The New York Times: “College students who fail to adopt more wholesome sleep habits are more likely to find themselves unable to handle their chosen course load and less likely to reach their academic potential, according to a national study of more than 55,000 college students. The study, by Monica E. Hartmann and Dr. J. Roxanne Prichard of the University of St. Thomas in St. Paul, Minn., found that for each additional day of sleep disturbance a college student experienced each week, the likelihood of dropping a course rose by 10 percent and grade point average fell by 0.02, even when most other factors known to influence academic success were taken into account.”

Dr. Prichard recommends “practicing good ‘sleep hygiene’ — the behavioral measures that can help to assure a full and restful night’s sleep. She and the American Academy of Sleep Medicine offer these suggestions: Go to bed and get up every day at approximately the same time, weekends included. Create a relaxing bedroom setting and follow a consistent bedtime routine. Avoid foods and drinks that contain caffeine and any medication with stimulant effects at least three hours before bedtime. Don’t stay up late to cram for an exam or finish homework. If your outside activities are too time-consuming, try to cut back on those that are expendable.”

Also: “If possible, keep all electronics — computer, TV, cellphone, etc. — outside the bedroom, and avoid using them just before bedtime. Don’t go to bed hungry, but avoid eating a big meal before bed. Avoid vigorous exercise close to bedtime. Instead, do a calming activity like light reading or meditation.Keep the bedroom quiet, dark and cool for sleeping. If outside light or noise is disturbing, consider using light-blocking shades or a white noise machine.”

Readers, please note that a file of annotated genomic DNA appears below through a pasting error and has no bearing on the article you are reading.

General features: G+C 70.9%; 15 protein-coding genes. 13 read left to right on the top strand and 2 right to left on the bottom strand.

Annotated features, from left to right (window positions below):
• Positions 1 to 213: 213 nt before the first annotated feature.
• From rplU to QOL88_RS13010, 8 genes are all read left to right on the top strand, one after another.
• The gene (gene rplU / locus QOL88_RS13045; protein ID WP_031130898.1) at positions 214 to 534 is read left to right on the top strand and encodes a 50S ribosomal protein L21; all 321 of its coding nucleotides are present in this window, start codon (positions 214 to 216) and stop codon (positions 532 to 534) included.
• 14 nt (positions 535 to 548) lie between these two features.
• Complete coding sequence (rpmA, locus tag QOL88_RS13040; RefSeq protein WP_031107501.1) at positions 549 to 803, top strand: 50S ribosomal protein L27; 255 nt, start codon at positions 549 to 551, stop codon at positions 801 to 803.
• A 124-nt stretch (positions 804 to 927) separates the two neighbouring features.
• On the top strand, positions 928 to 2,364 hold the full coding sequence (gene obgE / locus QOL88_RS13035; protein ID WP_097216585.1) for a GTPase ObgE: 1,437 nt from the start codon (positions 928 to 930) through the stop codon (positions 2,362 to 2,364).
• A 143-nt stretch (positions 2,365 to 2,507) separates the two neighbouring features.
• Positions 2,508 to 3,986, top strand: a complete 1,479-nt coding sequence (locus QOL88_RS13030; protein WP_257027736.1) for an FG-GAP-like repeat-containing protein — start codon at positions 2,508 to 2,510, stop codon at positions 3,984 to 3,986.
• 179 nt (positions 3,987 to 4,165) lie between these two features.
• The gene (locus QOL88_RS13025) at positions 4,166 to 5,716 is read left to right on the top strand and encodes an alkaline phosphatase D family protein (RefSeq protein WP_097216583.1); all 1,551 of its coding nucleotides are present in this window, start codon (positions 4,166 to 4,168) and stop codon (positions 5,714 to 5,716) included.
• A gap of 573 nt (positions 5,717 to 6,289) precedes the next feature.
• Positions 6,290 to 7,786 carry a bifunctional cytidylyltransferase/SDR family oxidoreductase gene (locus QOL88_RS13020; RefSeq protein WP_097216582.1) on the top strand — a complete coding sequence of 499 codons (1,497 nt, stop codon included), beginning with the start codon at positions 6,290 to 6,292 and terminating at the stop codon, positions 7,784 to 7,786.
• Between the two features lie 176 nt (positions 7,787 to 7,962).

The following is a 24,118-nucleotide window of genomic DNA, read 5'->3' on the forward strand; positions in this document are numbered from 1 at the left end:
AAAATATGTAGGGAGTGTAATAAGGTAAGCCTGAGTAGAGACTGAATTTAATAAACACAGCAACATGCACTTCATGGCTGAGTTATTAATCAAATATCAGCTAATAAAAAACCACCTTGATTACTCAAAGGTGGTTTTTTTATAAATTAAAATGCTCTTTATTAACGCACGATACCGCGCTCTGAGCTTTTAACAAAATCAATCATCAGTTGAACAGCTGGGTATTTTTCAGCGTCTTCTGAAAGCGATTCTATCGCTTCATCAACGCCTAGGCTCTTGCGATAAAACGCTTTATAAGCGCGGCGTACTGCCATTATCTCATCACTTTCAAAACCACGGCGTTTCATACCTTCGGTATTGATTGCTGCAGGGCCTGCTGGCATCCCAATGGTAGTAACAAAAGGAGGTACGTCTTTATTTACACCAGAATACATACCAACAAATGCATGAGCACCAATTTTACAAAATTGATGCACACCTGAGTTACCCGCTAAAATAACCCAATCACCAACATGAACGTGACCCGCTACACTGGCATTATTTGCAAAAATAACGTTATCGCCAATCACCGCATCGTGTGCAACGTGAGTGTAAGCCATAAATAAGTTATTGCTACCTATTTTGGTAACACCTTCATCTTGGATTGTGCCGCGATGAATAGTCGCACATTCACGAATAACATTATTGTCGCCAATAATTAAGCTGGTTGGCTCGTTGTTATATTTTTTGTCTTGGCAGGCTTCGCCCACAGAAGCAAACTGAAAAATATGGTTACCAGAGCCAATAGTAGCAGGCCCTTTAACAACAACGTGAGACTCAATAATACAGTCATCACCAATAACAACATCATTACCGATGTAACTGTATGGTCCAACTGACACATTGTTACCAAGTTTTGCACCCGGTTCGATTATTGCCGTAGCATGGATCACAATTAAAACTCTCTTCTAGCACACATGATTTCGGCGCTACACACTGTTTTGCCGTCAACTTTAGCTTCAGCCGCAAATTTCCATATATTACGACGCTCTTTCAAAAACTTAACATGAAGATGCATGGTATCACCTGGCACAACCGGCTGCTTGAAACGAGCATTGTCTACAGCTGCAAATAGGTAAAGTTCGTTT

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Finding ‘Fit’ Can Be a Stretch

The New York Times: “Last fall, when John DiGravio arrived as a freshman at Williams College — a private, liberal arts institution in the Berkshires — the conservative from Central Texas expected to be in the political minority. He did not expect to be ridiculed … At first Mr. DiGravio was taken aback. Then he took his outsider status as a calling. A few months earlier he had started a small, conservative club. He decided to make it bigger. He invited a speaker to give an evening talk on ‘What It Means to Be a Conservative.’ Dozens of students showed up.”